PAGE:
The Champs Interview: Sunny Garcia

Of all our world champs, Sunny might be the most misunderstood. The big Hawaiian, who can freeze a Backdoor lineup with a single glare, is in fact an intelligent and sensitive bloke who's done a tremendous amount behind the scenes for the sport of pro surfing. He did 20 years on tour and saw the generations unfold from Curren to AI, which gives him a breadth of vision denied to most other professionals. He was an architect of the World Professional Surfers organization, which drove the revaluing of pro surfing in 2000. His success has laid the groundwork for future generations of Hawaiian pros, whose numbers on tour are climbing every season. Yet above all, his success is a story of triumph against odds that would've defeated a lesser man. On our trip, Sunny was in a reflective mood, thinking about the past two decades and what they've meant both to him and to the sport. As a result, our conversation covered a hell of a lot of ground.

NC: Let's talk about becoming a world champion. Even the fact that surfing has a world champion is interesting. Skating, snowboarding, those sports don't have that.

SG: I think of all the sports in the world we have the most unique thing. We actually travel the world. We don't go to one or maybe two continents. Motocross has a world championship but it's only held in Europe. The superbike championship is basically held in Europe, with one in Malaysia and one in Australia at Phillip Island. That's the only sports that I know that could generally call themselves a world championship. But we go to Brazil, we go to Japan, Australia, Europe, we travel the world.

I want to try to find similarities between world champs and also differences. Can you then explain to me your family background, grandparents, where they came from?

On my Dad's side, I'm pretty sure my grandparents came from Puerto Rico, their family came from Spain, so it went kinda Spain, Puerto Rico, then Hawaii. My mother's side, my grandma's Hawaiian/Chinese, so that was probably from the Chinese coming over. My mom's mom is Spanish Filipino and her dad is Irish American Indian, so I'm mixed race. But both my parents were born and raised in Hawaii.My Dad was raised in Makakila, which is the southwest side of the island. My Mom was a military brat so they kinda moved around, I think most of the time they were in Waipahu, which is pretty close to the high school there. Both my parents went to Waipahu High School and that's where they met. That's pretty much all I know about my parents. I never really dug. Typical kid, you just wanna know what's going on in your life, you're not really concerned about your parents too much.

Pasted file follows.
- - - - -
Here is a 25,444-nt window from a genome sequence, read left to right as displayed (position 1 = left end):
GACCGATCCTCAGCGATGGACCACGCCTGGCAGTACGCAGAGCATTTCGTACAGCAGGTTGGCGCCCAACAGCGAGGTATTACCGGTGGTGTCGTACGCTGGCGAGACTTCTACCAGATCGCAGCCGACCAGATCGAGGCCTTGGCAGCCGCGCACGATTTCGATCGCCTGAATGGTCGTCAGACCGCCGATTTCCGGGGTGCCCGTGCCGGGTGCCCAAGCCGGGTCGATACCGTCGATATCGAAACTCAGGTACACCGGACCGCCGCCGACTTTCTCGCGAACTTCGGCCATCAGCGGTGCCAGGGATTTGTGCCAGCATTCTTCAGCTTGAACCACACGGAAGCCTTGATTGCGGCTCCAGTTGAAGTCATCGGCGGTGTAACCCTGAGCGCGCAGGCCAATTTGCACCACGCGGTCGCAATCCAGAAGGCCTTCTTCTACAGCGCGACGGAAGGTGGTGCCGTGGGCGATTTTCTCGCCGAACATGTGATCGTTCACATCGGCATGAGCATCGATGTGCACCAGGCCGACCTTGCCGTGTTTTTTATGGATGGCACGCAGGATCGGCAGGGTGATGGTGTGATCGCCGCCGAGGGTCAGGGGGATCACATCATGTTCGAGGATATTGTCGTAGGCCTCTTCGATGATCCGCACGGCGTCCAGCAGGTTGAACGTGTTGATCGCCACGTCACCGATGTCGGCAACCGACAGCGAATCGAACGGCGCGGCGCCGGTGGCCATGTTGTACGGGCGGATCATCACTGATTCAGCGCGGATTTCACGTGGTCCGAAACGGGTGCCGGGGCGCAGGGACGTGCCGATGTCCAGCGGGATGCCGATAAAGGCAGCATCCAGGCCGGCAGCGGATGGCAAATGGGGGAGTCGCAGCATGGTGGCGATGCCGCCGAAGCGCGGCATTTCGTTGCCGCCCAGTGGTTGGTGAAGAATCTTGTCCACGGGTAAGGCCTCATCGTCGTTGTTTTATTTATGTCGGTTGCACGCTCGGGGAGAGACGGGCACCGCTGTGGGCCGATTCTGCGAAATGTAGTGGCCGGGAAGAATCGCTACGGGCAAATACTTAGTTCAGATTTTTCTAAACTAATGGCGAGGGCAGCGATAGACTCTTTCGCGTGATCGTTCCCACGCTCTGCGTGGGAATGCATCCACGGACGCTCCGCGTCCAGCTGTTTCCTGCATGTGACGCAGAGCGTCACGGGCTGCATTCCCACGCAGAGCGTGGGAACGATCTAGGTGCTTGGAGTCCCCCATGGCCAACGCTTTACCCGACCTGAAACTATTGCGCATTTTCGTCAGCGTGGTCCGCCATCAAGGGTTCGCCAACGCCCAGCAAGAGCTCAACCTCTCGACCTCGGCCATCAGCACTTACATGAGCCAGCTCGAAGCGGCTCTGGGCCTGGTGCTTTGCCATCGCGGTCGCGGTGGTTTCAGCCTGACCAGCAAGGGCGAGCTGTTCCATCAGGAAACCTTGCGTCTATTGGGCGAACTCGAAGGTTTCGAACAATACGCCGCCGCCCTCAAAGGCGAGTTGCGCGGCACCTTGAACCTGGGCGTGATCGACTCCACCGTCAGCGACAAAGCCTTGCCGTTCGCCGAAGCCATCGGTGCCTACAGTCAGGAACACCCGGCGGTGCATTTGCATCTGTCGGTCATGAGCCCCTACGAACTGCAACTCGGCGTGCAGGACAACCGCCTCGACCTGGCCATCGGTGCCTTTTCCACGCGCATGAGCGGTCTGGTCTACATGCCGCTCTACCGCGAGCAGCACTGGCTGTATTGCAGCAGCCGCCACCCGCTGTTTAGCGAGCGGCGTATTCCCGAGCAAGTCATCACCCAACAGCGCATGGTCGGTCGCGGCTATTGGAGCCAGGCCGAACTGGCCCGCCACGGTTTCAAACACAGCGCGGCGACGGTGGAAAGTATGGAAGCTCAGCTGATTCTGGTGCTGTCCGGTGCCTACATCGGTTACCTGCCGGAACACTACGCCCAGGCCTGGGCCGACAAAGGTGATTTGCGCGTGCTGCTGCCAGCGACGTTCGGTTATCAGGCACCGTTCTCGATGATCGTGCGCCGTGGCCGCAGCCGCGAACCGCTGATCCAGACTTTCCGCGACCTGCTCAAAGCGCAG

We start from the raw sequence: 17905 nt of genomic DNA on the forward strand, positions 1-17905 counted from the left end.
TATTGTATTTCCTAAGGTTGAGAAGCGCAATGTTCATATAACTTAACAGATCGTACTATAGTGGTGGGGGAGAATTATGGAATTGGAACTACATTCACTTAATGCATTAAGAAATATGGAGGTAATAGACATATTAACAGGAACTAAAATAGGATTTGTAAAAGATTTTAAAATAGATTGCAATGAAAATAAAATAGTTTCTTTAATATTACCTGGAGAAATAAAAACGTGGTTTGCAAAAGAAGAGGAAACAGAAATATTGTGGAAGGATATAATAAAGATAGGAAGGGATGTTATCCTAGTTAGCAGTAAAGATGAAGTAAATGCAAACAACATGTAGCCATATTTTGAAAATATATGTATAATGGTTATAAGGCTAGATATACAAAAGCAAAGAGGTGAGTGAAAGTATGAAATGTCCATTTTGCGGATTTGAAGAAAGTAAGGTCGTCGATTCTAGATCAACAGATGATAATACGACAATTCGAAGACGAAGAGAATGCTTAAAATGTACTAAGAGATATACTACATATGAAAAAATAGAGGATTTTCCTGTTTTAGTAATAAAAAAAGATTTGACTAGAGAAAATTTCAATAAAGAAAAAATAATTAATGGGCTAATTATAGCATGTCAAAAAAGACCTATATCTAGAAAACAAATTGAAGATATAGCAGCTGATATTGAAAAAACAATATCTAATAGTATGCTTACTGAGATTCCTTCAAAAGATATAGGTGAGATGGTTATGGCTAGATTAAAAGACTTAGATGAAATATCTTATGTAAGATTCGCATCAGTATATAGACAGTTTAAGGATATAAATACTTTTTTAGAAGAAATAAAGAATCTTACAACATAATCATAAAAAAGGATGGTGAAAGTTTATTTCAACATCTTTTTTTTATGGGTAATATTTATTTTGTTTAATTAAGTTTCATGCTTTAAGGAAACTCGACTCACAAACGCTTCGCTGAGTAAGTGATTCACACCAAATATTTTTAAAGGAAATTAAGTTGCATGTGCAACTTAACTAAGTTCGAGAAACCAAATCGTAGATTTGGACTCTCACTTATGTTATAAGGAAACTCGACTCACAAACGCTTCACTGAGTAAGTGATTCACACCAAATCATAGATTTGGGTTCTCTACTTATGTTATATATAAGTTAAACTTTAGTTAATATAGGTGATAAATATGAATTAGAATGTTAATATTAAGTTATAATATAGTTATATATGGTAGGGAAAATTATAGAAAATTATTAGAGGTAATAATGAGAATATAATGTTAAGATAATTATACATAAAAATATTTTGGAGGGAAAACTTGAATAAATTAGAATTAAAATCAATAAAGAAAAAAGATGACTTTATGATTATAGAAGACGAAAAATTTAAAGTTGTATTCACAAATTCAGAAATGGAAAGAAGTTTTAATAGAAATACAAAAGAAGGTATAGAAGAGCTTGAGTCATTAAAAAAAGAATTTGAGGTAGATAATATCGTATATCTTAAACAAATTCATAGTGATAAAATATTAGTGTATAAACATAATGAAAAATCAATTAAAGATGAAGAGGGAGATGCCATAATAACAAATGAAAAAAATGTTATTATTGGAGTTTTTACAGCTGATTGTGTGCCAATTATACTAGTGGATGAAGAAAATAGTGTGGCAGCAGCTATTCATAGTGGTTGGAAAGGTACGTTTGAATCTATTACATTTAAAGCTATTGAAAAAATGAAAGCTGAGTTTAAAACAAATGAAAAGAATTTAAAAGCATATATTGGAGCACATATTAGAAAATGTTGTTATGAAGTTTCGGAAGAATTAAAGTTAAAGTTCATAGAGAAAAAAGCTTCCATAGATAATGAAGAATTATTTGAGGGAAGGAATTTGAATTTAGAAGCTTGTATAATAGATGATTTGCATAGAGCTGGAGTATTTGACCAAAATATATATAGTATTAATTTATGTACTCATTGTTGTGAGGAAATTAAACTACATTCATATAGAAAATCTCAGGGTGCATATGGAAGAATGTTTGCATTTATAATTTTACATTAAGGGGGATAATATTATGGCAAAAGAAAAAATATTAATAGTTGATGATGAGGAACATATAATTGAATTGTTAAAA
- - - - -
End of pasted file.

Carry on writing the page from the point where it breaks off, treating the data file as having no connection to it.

And you have a brother?

From my parents being together I have two older sisters and a younger brother. Then they were divorced, in between the divorce my father had another son with a woman who ended up moving away, so I have a brother in Indianapolis. And then my Dad got remarried and had two more girls so I have two younger sisters, and my Mom had a young boy so I have another young half-brother there. And numerous step-brothers and step-sisters. Pretty much close, the whole family. Both my parents got remarried pretty quickly, that was when I was about six. I lived with my Mom, fortunately, because she lived near Maile Point, right on the beach, and my Dad moved to Kaneohe which is on the east side, and there isn't no surf and my Dad was against surfing, so I was pretty fortunate to stay with my Mom.